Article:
The Space Launch System (SLS) is a United States Space Shuttle-derived heavy launch vehicle being designed by NASA. It follows the cancellation of theConstellation Program, and is to replace the retired Space Shuttle. The NASA Authorization Act of 2010 envisions the transformation of the Ares I and Ares V vehicle designs into a single launch vehicle usable for both crew and cargo.
The SLS launch vehicle is to be upgraded over time with more powerful versions. Its initial Block I version, without an upper stage, is to lift a payload of 70 metric tons to orbit. The final Block II version with an integrated upper Earth Departure Stage is to have, depending on the configuration, a payload lift capability of at least 130 metric tons to low earth orbit, 12 metric tons above that of Saturn V, which would make the SLS the most capable heavy lift vehicle ever built.
SLS is to be capable of lifting astronauts and hardware to near-Earth destinations such as asteroids, the Moon, Mars, and most of the Earth's Lagrangian points. SLS may also support trips to the International Space Station, if necessary. The SLS program is integrated with NASA's Orion Crew and Service Module, with astronauts returning to earth in a capsule-shaped, four-person crew module. SLS will use the ground operations and launch facilities at NASA's Kennedy Space Center, Florida. The first flight-test of the Block I variant of the vehicle, Exploration Mission 1, is scheduled to fly in 2017.
On September 14, 2011, NASA announced its design selection for the new launch system, declaring that it would take the agency's astronauts farther into space than ever before and provide the cornerstone for future US human space exploration efforts. Since the announcement, four versions of the launch vehicle have been revealed – Blocks 0, I, IA and II. Each configuration utilizes different core stages, boosters and upper stages, with some components deriving directly from Space Shuttle hardware and others being developed specifically for the SLS. Block II of the SLS, the most capable variant, was initially depicted as having five RS-25E engines, upgraded boosters and an 8.4-meter diameter upper stage with three J-2X engines. Along with its baseline 8.4 meter diameter payload fairing a longer but thinner 5-meter class payload fairing with a length of 10 m or greater is also considered for propelling heavier payloads to deep space. Since then a number of changes have been made, with Block 0 no longer in design and the final Block II design being dependent on an ongoing booster competition and further analysis. The initial Block I two-stage variant will have a lift capability of between 70,000 and 77,000 kg, while the proposed Block II final variant will have similar lift capacity and height to the original Saturn V.By November 2011, NASA had selected five rocket configurations for wind tunnel testing, described in three Low Earth Orbit classes; 70 metric tons (t), 95 t, and 140 t.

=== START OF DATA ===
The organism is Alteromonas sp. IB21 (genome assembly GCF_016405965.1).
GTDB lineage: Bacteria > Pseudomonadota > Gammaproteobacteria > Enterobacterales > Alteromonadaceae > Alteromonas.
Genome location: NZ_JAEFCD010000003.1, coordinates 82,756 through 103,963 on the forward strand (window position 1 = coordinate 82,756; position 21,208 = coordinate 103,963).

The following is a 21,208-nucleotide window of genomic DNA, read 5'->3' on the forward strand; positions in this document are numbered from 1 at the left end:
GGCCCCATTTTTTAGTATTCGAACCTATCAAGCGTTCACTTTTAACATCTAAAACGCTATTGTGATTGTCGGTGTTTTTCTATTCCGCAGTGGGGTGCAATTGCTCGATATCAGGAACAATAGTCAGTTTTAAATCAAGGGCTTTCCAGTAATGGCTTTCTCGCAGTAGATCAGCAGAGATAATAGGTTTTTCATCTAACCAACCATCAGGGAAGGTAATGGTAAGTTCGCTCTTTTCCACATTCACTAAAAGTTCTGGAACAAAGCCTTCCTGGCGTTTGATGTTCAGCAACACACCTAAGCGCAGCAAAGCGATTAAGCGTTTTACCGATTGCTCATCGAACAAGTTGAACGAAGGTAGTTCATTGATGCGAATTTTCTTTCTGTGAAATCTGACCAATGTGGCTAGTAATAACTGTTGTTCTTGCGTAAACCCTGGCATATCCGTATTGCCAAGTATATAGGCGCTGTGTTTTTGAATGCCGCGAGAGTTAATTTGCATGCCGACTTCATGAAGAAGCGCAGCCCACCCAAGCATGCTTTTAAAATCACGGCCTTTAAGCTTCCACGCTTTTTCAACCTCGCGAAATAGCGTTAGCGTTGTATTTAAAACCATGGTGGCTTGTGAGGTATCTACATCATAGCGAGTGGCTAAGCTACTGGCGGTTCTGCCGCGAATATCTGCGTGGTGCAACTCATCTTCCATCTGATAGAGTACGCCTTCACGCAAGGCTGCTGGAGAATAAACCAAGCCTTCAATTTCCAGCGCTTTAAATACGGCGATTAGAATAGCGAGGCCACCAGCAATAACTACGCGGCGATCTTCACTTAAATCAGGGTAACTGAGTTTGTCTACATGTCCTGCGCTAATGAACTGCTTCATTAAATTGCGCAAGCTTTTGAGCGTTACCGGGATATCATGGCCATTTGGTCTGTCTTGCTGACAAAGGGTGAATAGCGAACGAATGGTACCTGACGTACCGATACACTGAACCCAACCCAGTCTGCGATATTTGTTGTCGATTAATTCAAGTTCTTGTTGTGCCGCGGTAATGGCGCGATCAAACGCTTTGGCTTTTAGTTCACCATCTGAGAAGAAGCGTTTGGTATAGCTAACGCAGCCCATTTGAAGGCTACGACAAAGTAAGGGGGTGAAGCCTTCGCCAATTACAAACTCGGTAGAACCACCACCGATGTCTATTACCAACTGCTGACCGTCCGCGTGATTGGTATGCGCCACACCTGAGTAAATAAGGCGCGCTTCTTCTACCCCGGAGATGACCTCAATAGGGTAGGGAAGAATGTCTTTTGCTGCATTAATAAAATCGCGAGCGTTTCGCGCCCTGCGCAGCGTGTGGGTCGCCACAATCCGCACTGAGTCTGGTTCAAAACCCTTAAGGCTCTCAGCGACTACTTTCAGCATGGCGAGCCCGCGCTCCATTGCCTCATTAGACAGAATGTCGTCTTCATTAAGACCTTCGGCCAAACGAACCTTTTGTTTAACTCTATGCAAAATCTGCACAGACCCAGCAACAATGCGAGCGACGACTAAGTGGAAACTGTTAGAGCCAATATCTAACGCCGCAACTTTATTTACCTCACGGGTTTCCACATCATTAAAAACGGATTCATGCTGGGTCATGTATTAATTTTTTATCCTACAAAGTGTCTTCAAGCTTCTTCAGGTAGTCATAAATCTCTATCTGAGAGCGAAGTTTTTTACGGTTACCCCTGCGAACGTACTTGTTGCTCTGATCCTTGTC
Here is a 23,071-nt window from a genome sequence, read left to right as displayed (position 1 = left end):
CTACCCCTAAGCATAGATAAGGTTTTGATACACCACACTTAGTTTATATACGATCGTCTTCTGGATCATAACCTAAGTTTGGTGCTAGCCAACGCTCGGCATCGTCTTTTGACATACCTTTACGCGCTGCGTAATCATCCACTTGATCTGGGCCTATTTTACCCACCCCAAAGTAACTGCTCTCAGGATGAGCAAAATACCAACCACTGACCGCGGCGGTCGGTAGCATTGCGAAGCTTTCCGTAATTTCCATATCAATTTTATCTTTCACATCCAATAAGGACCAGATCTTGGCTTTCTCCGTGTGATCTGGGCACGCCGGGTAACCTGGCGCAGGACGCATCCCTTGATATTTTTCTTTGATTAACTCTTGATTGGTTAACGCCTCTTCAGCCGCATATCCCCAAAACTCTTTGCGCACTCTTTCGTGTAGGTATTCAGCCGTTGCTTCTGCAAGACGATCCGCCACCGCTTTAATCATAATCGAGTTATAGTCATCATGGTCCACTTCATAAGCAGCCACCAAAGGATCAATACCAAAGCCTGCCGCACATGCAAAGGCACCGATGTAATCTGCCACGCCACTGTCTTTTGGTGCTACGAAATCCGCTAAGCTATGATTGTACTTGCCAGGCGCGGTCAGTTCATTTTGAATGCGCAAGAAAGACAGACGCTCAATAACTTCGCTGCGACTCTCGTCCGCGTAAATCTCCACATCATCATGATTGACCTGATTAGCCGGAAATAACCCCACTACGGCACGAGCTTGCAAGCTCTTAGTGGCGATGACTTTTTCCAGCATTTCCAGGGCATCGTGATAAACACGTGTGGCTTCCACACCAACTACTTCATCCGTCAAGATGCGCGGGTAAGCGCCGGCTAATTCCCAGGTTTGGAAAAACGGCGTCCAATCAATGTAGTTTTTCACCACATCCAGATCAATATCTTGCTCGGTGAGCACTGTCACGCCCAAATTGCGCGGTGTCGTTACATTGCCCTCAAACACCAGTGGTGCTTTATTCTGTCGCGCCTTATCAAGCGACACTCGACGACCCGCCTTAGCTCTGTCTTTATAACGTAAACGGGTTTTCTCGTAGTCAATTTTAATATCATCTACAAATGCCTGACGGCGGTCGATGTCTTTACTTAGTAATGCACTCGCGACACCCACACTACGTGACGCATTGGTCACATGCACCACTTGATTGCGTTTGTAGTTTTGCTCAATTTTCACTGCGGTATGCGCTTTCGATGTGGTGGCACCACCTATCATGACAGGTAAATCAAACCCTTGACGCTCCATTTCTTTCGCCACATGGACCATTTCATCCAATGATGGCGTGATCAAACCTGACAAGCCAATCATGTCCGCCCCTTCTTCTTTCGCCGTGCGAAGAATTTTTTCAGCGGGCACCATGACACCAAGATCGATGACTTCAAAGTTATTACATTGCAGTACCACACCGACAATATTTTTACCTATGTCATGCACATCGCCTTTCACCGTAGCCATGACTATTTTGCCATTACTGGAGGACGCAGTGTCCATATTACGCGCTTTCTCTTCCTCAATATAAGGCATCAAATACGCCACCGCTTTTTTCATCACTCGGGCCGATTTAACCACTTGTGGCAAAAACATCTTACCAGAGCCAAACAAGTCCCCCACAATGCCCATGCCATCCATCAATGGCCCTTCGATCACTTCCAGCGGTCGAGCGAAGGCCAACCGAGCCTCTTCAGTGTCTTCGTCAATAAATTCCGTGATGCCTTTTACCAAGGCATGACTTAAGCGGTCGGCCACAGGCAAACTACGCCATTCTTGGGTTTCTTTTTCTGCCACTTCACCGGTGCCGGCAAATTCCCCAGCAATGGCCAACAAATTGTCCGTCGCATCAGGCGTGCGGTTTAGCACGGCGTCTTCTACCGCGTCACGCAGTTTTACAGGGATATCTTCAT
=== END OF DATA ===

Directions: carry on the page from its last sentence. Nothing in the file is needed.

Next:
On May 24, 2011, NASA announced that development of the Orion spacecraft from the Constellation program will continue as the Multi-Purpose Crew Vehicle (MPCV).
On July 31, 2013 the SLS passed the Preliminary Design Review (PDR). The review encompassed all aspects of the SLS' design, not only the rocket and boosters but also ground support and logistical arrangements. Successful completion of the PDR paves the way for Gate-C approval by NASA senior administration, enabling the project to move from design to implementation.
The core stage of the SLS is common to all vehicle configurations, essentially consisting of a modified Space Shuttle External Tank with the aft section adapted to accept the rocket's Main Propulsion System (MPS) and the top converted to host an interstage structure. It will be fabricated at the Michoud Assembly Facility. The stage will utilize varying numbers and versions of the RS-25 engine depending on the configuration to be used:
In addition to the thrust produced by the engines on the core stage, the first two minutes of flight will be aided by two rocket boosters mounted to either side of the core stage. Early configurations (Blocks 0 and I) of the SLS are set to use modified Space Shuttle Solid Rocket Boosters (SRBs), with either four or five segments depending on configuration These boosters will not be recovered and will sink into the Atlantic Ocean downrange. The boosters for Block IA and Block II configurations will use upgraded boosters from the selection of improved booster bids. These may be of either the solid rocket or liquid rocket booster type.
Alliant Techsystems (ATK), the builder of the Space Shuttle SRBs, has completed three full-scale, full-duration static tests of the five-segment rocket booster that will be used in Blocks 0 and I. Development motor (DM-1) was successfully tested on September 10, 2009; DM-2 on August 31, 2010 and DM-3 on September 8, 2011. For DM-2 the motor was cooled to a core temperature of 40 degrees Fahrenheit (4 degrees Celsius), and for DM-3 it was heated to above 90 °F (32 °C). In addition to other objectives, these tests validated motor performance at extreme temperatures. Each five-segment SRB has a thrust of 3,600,000 lbf (16 MN) at sea level.